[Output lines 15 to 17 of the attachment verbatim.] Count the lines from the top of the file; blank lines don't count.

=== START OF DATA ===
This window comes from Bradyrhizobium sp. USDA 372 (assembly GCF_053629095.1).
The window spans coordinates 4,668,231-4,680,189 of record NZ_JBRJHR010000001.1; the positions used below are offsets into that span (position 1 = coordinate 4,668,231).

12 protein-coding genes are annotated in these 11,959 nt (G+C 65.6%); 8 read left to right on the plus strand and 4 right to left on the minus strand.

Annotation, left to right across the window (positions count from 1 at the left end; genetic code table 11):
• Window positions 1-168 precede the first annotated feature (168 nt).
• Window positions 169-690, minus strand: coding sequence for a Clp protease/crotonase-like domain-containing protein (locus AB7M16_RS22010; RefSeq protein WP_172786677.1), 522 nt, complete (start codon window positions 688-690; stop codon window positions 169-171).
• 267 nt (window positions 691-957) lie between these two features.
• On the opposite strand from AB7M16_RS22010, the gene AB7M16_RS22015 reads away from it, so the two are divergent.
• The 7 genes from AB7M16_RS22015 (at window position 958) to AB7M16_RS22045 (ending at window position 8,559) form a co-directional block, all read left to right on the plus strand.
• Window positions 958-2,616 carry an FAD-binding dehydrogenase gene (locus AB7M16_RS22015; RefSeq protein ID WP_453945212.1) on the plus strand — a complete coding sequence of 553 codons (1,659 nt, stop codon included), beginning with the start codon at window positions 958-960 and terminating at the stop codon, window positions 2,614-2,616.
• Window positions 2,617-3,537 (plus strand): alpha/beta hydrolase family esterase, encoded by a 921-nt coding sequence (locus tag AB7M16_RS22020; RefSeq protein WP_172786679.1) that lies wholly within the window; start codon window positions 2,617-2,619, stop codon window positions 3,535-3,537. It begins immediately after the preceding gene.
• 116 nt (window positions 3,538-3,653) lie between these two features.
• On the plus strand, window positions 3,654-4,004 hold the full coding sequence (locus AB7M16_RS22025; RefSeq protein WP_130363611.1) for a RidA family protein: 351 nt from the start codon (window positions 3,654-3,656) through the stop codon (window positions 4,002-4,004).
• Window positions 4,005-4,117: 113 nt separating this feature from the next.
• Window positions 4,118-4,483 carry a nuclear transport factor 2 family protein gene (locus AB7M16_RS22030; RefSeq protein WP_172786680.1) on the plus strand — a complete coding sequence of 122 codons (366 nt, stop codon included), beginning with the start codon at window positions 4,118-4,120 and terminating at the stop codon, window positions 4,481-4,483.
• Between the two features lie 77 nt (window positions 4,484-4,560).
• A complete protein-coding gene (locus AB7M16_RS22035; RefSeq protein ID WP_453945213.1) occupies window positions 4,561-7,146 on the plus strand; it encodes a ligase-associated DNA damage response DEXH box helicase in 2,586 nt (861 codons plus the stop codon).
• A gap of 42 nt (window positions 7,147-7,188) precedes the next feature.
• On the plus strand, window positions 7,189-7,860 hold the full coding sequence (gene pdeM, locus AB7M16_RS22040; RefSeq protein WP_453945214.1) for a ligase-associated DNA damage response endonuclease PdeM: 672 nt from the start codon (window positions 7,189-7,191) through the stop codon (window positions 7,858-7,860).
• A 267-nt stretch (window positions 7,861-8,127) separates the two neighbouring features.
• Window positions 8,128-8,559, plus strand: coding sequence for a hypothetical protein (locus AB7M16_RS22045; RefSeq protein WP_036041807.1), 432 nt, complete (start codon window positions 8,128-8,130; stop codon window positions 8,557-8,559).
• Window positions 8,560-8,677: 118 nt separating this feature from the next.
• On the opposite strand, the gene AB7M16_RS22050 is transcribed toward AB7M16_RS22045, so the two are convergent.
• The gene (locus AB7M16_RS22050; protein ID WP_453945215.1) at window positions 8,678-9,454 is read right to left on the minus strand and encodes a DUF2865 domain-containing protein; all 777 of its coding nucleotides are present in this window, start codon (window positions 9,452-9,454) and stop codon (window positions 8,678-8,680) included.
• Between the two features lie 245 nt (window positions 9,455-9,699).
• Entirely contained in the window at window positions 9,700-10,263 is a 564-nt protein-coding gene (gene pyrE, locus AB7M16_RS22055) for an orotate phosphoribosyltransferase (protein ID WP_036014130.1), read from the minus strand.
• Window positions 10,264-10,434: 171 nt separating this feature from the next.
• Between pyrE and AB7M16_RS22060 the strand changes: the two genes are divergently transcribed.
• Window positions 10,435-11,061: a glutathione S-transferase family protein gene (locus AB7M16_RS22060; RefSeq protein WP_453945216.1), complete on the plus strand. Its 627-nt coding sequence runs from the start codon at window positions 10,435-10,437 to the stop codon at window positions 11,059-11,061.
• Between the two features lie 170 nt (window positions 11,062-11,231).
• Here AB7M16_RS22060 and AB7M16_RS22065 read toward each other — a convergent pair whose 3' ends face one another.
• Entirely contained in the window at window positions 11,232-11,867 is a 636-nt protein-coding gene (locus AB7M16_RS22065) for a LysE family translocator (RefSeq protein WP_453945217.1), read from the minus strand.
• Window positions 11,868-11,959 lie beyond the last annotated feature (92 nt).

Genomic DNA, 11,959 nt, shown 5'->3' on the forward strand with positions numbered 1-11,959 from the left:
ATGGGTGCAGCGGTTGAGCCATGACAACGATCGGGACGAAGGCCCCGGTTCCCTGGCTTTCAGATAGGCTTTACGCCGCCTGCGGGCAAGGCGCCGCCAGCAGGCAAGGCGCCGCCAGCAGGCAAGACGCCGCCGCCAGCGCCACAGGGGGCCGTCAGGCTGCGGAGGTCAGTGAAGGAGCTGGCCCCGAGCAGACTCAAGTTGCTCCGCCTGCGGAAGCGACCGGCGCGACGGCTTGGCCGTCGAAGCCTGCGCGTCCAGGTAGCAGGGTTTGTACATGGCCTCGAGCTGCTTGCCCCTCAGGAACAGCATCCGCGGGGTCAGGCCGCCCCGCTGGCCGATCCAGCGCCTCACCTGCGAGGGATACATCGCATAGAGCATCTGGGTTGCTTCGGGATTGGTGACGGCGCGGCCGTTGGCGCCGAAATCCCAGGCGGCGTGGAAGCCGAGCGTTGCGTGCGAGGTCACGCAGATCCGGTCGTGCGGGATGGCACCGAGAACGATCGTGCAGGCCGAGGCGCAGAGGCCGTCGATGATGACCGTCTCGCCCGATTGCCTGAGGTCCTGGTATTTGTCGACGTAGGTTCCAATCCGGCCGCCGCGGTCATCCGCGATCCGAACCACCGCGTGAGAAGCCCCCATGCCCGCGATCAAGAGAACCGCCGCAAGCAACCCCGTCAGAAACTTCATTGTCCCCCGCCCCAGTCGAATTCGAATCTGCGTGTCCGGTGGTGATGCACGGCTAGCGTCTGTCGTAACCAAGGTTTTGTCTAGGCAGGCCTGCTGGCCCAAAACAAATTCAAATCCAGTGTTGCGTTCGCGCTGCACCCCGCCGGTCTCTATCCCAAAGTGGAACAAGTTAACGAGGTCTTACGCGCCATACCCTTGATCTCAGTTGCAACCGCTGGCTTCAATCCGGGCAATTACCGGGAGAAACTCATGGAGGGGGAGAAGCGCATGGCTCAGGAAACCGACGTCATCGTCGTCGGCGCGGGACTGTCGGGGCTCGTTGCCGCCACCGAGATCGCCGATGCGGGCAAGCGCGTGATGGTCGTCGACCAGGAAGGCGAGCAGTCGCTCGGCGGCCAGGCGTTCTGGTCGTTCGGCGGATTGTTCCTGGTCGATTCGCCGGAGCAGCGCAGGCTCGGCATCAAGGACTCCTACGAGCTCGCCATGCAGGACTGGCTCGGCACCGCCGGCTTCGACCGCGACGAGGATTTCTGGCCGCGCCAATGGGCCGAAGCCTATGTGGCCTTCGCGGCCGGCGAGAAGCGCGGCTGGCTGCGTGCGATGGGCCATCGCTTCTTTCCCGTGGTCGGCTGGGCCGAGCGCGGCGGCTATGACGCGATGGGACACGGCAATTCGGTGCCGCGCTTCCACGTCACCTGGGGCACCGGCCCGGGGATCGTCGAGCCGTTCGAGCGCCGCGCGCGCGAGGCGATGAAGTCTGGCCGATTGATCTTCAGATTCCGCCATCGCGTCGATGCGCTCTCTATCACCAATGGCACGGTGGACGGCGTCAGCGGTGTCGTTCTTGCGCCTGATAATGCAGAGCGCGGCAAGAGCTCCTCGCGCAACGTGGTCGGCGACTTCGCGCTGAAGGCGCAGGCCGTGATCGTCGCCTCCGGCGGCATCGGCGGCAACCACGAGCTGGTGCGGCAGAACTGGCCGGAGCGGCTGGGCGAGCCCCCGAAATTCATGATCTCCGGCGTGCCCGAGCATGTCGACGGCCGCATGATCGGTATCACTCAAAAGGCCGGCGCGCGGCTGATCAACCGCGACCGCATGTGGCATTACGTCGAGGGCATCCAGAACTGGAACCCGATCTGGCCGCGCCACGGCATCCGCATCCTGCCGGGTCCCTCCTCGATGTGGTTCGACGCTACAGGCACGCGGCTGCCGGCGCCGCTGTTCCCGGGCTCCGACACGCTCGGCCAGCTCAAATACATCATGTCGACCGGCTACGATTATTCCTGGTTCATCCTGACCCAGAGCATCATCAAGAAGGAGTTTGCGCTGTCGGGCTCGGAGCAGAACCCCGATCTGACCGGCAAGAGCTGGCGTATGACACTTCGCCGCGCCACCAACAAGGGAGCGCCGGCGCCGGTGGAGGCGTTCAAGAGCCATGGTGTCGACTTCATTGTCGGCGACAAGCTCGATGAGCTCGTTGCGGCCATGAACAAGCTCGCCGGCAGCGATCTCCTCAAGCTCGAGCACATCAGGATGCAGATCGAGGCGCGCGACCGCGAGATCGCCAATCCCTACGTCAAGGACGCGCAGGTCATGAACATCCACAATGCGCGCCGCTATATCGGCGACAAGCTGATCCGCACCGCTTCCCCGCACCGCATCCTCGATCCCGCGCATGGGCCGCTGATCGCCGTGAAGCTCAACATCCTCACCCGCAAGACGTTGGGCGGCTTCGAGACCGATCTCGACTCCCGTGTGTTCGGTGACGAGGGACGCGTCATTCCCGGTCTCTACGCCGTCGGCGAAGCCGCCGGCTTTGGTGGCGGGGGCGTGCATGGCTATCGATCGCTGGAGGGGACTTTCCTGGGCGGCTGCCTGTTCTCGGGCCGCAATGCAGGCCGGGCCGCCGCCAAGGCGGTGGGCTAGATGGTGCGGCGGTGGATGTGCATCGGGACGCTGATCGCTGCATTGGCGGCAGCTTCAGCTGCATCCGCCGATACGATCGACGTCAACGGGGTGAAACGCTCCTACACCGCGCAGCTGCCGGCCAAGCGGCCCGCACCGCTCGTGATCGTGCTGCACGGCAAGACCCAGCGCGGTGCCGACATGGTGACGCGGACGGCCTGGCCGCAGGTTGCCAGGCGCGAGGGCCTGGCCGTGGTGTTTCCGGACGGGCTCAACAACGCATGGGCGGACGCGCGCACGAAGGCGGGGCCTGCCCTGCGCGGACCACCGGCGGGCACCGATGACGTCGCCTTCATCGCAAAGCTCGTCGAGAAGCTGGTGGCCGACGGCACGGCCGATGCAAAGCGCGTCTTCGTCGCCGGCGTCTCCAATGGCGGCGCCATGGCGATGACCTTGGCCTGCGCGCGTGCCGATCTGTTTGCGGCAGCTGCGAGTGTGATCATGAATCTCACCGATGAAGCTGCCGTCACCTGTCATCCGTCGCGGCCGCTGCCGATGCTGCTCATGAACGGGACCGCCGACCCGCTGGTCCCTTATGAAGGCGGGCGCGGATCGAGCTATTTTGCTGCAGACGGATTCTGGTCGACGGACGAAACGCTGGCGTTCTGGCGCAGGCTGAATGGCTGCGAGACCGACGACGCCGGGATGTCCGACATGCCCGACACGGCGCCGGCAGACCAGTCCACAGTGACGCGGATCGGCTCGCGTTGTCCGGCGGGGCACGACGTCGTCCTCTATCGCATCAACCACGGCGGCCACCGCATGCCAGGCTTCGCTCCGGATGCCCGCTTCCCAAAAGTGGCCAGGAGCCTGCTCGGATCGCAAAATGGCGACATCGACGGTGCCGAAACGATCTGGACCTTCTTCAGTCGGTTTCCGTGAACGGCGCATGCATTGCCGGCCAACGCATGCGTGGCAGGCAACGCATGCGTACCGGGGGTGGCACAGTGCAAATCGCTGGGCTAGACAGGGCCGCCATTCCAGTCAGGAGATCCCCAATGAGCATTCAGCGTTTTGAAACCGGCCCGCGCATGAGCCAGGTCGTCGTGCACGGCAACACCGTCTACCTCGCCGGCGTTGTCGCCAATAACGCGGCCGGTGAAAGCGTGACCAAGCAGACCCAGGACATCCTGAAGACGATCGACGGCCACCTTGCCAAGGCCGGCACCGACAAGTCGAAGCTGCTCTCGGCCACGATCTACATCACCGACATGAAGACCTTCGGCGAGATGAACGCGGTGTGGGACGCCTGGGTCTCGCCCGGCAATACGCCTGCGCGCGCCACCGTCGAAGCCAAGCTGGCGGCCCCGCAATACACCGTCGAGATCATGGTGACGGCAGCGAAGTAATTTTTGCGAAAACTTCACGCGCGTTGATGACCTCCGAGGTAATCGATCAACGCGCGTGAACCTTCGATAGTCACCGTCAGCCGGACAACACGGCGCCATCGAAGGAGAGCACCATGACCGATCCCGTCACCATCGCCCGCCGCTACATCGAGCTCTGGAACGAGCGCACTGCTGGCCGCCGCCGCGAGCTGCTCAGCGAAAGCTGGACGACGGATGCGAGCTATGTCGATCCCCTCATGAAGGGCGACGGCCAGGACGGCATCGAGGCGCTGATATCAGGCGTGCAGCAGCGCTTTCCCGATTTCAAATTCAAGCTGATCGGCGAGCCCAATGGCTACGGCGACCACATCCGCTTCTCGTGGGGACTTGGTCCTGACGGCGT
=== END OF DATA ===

• Window positions 4,118-4,483 carry a nuclear transport factor 2 family protein gene (locus AB7M16_RS22030; RefSeq protein WP_172786680.1) on the plus strand — a complete coding sequence of 122 codons (366 nt, stop codon included), beginning with the start codon at window positions 4,118-4,120 and terminating at the stop codon, window positions 4,481-4,483.
• Between the two features lie 77 nt (window positions 4,484-4,560).
• A complete protein-coding gene (locus AB7M16_RS22035; RefSeq protein ID WP_453945213.1) occupies window positions 4,561-7,146 on the plus strand; it encodes a ligase-associated DNA damage response DEXH box helicase in 2,586 nt (861 codons plus the stop codon).